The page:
Richard Whately

Archbishop WhatelyRichard WhateleyArchbishop of DublinWhatelyWhately, Richard
Richard Whately (1 February 1787 – 8 October 1863) was an English rhetorician, logician, economist, academic and theologian who also served as a reforming Church of Ireland Archbishop of Dublin.wikipedia
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Nassau William Senior

Nassau SeniorSeniorThe London Review
After graduation he acted as a private tutor, in particular to Nassau William Senior who became a close friend, and to Samuel Hinds.
He was educated at Eton College and Magdalen College, Oxford; at university he was a private pupil of Richard Whately, afterwards Archbishop of Dublin with whom he remained connected by ties of lifelong friendship.

Oriel College, Oxford

Oriel CollegeOrielOriel College, Oxford University
He was educated at a private school near Bristol, and at Oriel College, Oxford from 1805.
It was the centre of the "Oriel Noetics" — clerical liberals such as Richard Whately and Thomas Arnold were fellows, and during the 1830s, two intellectually eminent fellows of Oriel, John Keble and Saint John Henry Newman, supported by Canon Pusey (also an Oriel fellow initially, later at Christ Church) and others, formed a group known as the Oxford Movement, alternatively as the Tractarians, or familiarly as the Puseyites.

John Henry Newman

Cardinal NewmanNewmanCardinal John Henry Newman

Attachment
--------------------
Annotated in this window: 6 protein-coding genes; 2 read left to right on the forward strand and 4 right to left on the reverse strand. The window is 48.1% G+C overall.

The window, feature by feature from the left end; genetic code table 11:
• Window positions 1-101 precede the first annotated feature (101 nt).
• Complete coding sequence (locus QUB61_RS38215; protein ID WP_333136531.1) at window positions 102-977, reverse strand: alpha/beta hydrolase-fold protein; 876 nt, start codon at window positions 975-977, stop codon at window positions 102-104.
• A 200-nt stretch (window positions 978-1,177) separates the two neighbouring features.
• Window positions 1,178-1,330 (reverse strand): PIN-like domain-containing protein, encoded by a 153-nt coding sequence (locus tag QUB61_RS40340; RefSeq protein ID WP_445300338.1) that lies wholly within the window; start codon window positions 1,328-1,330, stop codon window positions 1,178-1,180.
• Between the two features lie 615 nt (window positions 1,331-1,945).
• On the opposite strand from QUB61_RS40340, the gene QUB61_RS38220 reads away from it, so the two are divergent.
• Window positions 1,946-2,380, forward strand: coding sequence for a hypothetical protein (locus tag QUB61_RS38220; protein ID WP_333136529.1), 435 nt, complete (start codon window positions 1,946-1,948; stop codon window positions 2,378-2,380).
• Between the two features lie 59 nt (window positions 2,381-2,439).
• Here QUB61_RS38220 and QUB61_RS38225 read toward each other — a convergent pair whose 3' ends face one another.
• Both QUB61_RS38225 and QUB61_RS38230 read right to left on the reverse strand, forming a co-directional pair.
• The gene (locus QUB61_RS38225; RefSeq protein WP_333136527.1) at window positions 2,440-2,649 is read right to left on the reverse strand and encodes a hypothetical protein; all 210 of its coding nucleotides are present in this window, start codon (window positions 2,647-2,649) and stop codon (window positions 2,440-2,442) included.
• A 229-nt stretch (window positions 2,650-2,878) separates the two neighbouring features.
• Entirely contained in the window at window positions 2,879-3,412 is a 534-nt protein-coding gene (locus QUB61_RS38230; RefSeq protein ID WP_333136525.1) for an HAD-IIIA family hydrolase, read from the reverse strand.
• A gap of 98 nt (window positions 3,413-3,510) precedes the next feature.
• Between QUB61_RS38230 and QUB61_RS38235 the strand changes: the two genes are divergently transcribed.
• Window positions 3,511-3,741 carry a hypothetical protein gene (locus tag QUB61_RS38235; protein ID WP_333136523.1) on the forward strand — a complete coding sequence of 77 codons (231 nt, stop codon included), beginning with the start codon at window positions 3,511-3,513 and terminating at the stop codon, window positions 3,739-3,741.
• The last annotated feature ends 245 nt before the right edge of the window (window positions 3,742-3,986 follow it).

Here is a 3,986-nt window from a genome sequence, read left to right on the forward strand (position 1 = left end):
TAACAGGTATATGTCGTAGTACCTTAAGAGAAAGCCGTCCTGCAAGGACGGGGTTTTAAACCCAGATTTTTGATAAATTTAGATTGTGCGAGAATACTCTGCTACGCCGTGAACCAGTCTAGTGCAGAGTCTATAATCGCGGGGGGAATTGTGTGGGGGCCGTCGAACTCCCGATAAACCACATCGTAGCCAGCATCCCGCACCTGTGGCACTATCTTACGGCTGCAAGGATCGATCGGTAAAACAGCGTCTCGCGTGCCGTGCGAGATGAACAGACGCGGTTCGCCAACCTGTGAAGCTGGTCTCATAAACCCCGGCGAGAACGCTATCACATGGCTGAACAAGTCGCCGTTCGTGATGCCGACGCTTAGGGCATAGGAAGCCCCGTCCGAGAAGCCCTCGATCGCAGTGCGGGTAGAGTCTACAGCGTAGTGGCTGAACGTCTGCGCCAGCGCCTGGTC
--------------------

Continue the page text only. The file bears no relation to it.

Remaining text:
A reformer, Whately was initially on friendly terms with John Henry Newman.
Richard Whately and Edward Copleston, Provost of Oriel, were leaders in the group of Oriel Noetics, a group of independently thinking dons with a strong belief in free debate.

Drummond Professor of Political Economy

chair of political economyDrummond professorshipDrummond professorship of political economy
In 1829 Whately was elected as Drummond Professor of Political Economy at Oxford in succession to Nassau William Senior.

Samuel Hinds (bishop)

Samuel Hinds
After graduation he acted as a private tutor, in particular to Nassau William Senior who became a close friend, and to Samuel Hinds.
From 1831–33 he was Chaplain to Richard Whately, Archbishop of Dublin before being appointed Vicar of Yardley, Hertfordshire in 1835.

Jane Austen

AustenJane Austen SocietyAusten, Jane
He was a leading Broad Churchman, a prolific and combative author over a wide range of topics, a flamboyant character, and one of the first reviewers to recognise the talents of Jane Austen.
The other important early review was attributed to Richard Whately in 1821.

Essays (Francis Bacon)

EssaysBacon's EssaysEssays'' (Francis Bacon)
The Essays stimulated Richard Whately to republish them with annotations, somewhat extensive, that Whately extrapolated from the originals.

Joseph Whately

Joseph Whateley
He was born in London, the son of the Rev. Dr. Joseph Whately (1730–1797).
Their nine children included as the youngest Richard Whately, and five daughters.

Halesworth

Halesworth, SuffolkHalesworth, England
An uncle, William Plumer, presented him with a living, Halesworth in Suffolk; in August 1822 Whately moved there.
1822–31 – the Reverend Richard Whateley was Rector of Halesworth, living in the Rectory, Rectory Lane.

Pun

paronomasiapunningword play
He was a great talker, a wit, and loved punning.
For example, a complex statement by Richard Whately includes four puns: "Why can a man never starve in the Great Desert? Because he can eat the sand which is there. But what brought the sandwiches there? Why, Noah sent Ham, and his descendants mustered and bred."

Whately Chair of Political Economy

Whately Professor of Political Economychair of political economyProfessor of Political Economy at Trinity College, Dublin